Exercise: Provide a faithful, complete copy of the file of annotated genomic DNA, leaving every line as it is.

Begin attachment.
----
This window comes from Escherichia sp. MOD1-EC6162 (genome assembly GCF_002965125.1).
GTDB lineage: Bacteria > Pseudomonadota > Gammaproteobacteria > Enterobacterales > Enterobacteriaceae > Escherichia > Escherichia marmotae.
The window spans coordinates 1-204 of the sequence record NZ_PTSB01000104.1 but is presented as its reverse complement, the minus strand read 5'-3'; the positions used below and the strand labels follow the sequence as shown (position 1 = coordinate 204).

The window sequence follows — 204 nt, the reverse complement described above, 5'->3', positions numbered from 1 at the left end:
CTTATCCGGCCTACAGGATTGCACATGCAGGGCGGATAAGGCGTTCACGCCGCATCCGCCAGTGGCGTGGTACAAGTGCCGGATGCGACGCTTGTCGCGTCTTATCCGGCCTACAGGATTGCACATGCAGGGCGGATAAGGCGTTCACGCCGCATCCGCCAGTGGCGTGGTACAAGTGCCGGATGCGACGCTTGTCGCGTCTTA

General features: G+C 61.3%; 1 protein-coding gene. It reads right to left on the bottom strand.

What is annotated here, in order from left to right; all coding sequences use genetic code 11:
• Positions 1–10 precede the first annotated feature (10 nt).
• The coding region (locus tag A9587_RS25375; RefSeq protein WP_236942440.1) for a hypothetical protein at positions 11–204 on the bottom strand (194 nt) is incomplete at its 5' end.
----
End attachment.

This window comes from Escherichia sp. MOD1-EC6162 (genome assembly GCF_002965125.1).
GTDB lineage: Bacteria > Pseudomonadota > Gammaproteobacteria > Enterobacterales > Enterobacteriaceae > Escherichia > Escherichia marmotae.
The window spans coordinates 1-204 of the sequence record NZ_PTSB01000104.1 but is presented as its reverse complement, the minus strand read 5'-3'; the positions used below and the strand labels follow the sequence as shown (position 1 = coordinate 204).

The window sequence follows — 204 nt, the reverse complement described above, 5'->3', positions numbered from 1 at the left end:
CTTATCCGGCCTACAGGATTGCACATGCAGGGCGGATAAGGCGTTCACGCCGCATCCGCCAGTGGCGTGGTACAAGTGCCGGATGCGACGCTTGTCGCGTCTTATCCGGCCTACAGGATTGCACATGCAGGGCGGATAAGGCGTTCACGCCGCATCCGCCAGTGGCGTGGTACAAGTGCCGGATGCGACGCTTGTCGCGTCTTA

General features: G+C 61.3%; 1 protein-coding gene. It reads right to left on the bottom strand.

What is annotated here, in order from left to right; all coding sequences use genetic code 11:
• Positions 1–10 precede the first annotated feature (10 nt).
• The coding region (locus tag A9587_RS25375; RefSeq protein WP_236942440.1) for a hypothetical protein at positions 11–204 on the bottom strand (194 nt) is incomplete at its 5' end.